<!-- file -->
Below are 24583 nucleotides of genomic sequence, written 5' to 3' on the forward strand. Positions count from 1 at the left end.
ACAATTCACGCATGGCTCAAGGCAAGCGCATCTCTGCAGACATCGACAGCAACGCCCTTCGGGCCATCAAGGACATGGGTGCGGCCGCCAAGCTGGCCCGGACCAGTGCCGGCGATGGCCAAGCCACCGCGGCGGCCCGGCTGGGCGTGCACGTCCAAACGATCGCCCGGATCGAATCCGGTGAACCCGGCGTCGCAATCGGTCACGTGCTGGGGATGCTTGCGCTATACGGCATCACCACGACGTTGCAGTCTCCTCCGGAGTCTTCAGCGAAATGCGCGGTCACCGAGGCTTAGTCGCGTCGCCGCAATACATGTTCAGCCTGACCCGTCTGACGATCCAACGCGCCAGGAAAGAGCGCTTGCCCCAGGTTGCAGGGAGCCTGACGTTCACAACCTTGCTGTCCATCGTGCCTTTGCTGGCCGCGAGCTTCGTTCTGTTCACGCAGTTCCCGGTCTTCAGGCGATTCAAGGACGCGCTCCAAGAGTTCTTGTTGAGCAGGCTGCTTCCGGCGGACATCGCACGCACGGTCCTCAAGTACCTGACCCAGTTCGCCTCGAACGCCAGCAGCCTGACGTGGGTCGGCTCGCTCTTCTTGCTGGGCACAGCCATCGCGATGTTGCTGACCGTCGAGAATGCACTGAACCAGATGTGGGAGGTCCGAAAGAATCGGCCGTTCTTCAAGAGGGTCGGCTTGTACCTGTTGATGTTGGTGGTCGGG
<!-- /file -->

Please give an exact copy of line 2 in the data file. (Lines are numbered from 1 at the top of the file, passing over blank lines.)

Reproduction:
ACAATTCACGCATGGCTCAAGGCAAGCGCATCTCTGCAGACATCGACAGCAACGCCCTTCGGGCCATCAAGGACATGGGTGCGGCCGCCAAGCTGGCCCGGACCAGTGCCGGCGATGGCCAAGCCACCGCGGCGGCCCGGCTGGGCGTGCACGTCCAAACGATCGCCCGGATCGAATCCGGTGAACCCGGCGTCGCAATCGGTCACGTGCTGGGGATGCTTGCGCTATACGGCATCACCACGACGTTGCAGTCTCCTCCGGAGTCTTCAGCGAAATGCGCGGTCACCGAGGCTTAGTCGCGTCGCCGCAATACATGTTCAGCCTGACCCGTCTGACGATCCAACGCGCCAGGAAAGAGCGCTTGCCCCAGGTTGCAGGGAGCCTGACGTTCACAACCTTGCTGTCCATCGTGCCTTTGCTGGCCGCGAGCTTCGTTCTGTTCACGCAGTTCCCGGTCTTCAGGCGATTCAAGGACGCGCTCCAAGAGTTCTTGTTGAGCAGGCTGCTTCCGGCGGACATCGCACGCACGGTCCTCAAGTACCTGACCCAGTTCGCCTCGAACGCCAGCAGCCTGACGTGGGTCGGCTCGCTCTTCTTGCTGGGCACAGCCATCGCGATGTTGCTGACCGTCGAGAATGCACTGAACCAGATGTGGGAGGTCCGAAAGAATCGGCCGTTCTTCAAGAGGGTCGGCTTGTACCTGTTGATGTTGGTGGTCGGG